I thought I was going to die, but at the same time I knew that was unlikely.
All Saturday morning, I had been breezing up hills (some of which were pretty darn steep), had felt strong, had felt healthy. Then, on the first steep hill right after our lunch rest stop break (a mile down the road from the blowout stretch I wrote about yesterday), I knew by the time I had reached the top of it that I was not in a particularly good place.
Fortunately, I had experienced something like this before - last December when Mark took me back-country skiing for the first time. I had suffered a panic attack which caused me to hyperventilate. I had severe tightness/pain in the middle of my chest. I wondered if I was having a heart attack. Mark took me down the canyon and offered to take me to the ER. We ended up going home. I lied down, and within ten minutes, I felt fine.
When I reached the crest of that steep hill last Saturday afternoon, I felt the same way - only this time, it wasn't caused by a panic attack but by exertion. My heart felt like it was going to explode, and I felt a tightness in my chest that wasn't abating, even though we took it easy for the next mile or two. I felt like I couldn't breathe because of the constriction and pain. Mark, ever concerned, said I was most likely suffering from costochondritis, which causes soreness and pain to the joint between the ribs and the sternum as a result of breathing rapidly.
At that point, I again wondered whether I was going to be able to complete the course. I had 40 miles left to go, and the pain just didn't go away. Then, to make things worse, we entered a narrow valley, almost a gorge (see lead photo), and a very strong headwind was barreling down on us. That's when Mark got in front of me and pulled taking the full brunt of the wind and allowing me to draft behind him for several miles.
As Mark did this, as he has countless times before, I couldn't help but think of how many times and ways that Mark has "pulled" for me in life: during the divorce, during employment challenges and financial challenges. He has willingly staved off the headwinds, protecting me.
Now, the time is coming - is here - when I will need to pull for him. Because of his cancer.
Two days before, I had written in my journal:
"Cancer has cheated Mark and me. It has consumed a relationship that should have been about so many things having to do with LIFE, not cancer, death and worry. Young love (as much as that term could be applied to two men in their 50's; I of course maintain that it is perfectly appropriate) is ... in our rear-view mirror. Cancer and death call for a mature love. I have skipped from gay adolescence to nurturing the love of my life as he approaches the gates of "Ultimate-ness." What started as a picnic in a summer's meadow has turned into a solemn walk through an autumn park. The love that was once so passionate, so young, so carefree, so beautiful ... has been required to be ... aged. Matured.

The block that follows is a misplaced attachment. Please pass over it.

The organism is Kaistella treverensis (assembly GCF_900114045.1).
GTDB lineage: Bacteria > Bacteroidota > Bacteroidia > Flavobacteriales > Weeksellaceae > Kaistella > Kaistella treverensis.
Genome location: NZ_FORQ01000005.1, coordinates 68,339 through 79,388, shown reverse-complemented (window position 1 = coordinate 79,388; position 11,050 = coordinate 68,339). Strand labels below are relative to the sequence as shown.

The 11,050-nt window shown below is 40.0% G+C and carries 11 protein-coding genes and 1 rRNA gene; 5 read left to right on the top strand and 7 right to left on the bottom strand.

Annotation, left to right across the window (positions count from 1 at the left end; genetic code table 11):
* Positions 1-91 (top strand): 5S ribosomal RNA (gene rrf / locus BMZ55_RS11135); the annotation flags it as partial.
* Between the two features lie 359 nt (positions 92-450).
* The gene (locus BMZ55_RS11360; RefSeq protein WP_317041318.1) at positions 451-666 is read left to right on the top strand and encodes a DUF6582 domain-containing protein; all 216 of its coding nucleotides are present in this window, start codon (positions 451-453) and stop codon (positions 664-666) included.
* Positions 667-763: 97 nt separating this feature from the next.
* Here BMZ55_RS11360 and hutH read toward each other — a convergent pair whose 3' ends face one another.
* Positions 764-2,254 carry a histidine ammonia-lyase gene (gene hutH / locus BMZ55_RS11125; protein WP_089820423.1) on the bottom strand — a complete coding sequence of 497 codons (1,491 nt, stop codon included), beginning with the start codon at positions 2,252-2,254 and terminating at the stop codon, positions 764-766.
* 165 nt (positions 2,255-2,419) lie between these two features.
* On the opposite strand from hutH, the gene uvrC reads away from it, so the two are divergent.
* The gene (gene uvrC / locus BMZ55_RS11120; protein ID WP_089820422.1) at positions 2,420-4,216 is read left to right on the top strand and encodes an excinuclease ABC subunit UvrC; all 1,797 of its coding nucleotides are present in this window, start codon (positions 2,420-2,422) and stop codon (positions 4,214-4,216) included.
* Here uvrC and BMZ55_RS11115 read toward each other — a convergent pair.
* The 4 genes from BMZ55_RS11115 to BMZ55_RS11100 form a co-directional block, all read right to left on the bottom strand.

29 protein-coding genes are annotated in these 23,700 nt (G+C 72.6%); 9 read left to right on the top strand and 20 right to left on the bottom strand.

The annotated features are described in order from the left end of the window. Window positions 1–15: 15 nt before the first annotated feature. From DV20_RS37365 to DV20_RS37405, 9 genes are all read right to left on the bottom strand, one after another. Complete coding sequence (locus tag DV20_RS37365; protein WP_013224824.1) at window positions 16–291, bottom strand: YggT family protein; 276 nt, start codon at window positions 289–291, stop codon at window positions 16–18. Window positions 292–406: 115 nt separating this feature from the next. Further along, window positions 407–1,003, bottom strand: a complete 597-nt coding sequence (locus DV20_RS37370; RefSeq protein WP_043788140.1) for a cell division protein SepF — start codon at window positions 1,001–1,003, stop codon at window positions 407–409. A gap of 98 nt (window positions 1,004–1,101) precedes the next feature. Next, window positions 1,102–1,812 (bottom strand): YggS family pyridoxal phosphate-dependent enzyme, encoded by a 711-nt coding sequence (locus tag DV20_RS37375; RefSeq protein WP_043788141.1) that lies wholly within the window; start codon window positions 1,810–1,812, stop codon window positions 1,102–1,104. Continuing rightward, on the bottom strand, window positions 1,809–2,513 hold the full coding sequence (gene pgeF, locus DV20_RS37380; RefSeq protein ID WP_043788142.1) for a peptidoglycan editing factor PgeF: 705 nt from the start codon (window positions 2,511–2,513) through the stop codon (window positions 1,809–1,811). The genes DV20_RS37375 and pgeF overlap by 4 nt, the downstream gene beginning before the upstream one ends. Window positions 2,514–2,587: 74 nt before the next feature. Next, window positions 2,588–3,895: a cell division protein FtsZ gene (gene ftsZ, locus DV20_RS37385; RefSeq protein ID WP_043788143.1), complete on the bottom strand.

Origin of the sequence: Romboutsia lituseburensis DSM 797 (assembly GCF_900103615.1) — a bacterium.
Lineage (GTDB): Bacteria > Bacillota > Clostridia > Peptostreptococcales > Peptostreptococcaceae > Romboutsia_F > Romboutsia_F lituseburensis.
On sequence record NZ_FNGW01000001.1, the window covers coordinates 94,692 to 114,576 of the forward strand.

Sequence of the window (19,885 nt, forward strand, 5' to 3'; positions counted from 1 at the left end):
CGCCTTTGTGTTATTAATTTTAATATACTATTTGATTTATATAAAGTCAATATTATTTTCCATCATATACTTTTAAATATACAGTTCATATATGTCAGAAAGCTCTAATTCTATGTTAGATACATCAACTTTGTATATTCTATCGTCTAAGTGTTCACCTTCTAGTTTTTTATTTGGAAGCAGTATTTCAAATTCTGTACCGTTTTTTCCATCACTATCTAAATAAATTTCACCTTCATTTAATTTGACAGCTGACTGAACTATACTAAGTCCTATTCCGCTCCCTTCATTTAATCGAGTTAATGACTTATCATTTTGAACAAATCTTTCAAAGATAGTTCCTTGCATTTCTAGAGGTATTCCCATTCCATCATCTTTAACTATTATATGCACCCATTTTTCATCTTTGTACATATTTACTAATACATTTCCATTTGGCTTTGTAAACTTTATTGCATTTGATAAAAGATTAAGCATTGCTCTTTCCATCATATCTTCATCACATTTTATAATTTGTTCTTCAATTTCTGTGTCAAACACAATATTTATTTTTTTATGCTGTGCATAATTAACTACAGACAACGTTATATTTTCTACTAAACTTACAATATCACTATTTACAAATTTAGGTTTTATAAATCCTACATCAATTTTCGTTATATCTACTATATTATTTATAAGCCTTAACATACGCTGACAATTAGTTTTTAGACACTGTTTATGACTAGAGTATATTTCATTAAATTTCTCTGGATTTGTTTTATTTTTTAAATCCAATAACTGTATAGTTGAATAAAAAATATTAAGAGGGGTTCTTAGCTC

"And I wonder ... Am I up to the task? And of course I will be, because I must be. But, ... somehow, it seems unfair that we should be required to walk from a June meadow into ... a November walk down a leafless road. But ... my Love did not ask to be transported from that beautiful meadow. How can I complain or bemoan ..."
Well, I was a bit into the gin by that point.
But I don't regret what I wrote. I just shared it with Mark. I didn't want to publish it without having first told him. He said it must be published. And so it is.
I have digressed, but what a beautiful (for me) digression it has been.
|View from the spot where I lied down. The Pacific Ocean is visible in the distance.|
Returning to the Marin County Century and my costrochodritis, I finally got to the point, probably about the 65-mile mark, when I knew I had to get off my bike and lay down. Again, I was remembering my experience from last winter and recalling that after we got home and I was able to lie down for 10 minutes, I felt fine. I knew I would not be able to finish the next 35 miles unless I rested. So that's what we did, and it worked.
Sometimes in life, you just have to lie down so that you can then get up, finish the course and cross the finish line. (No comments about how exhausted I look in the picture below. I HATE my helmet. Sigh.)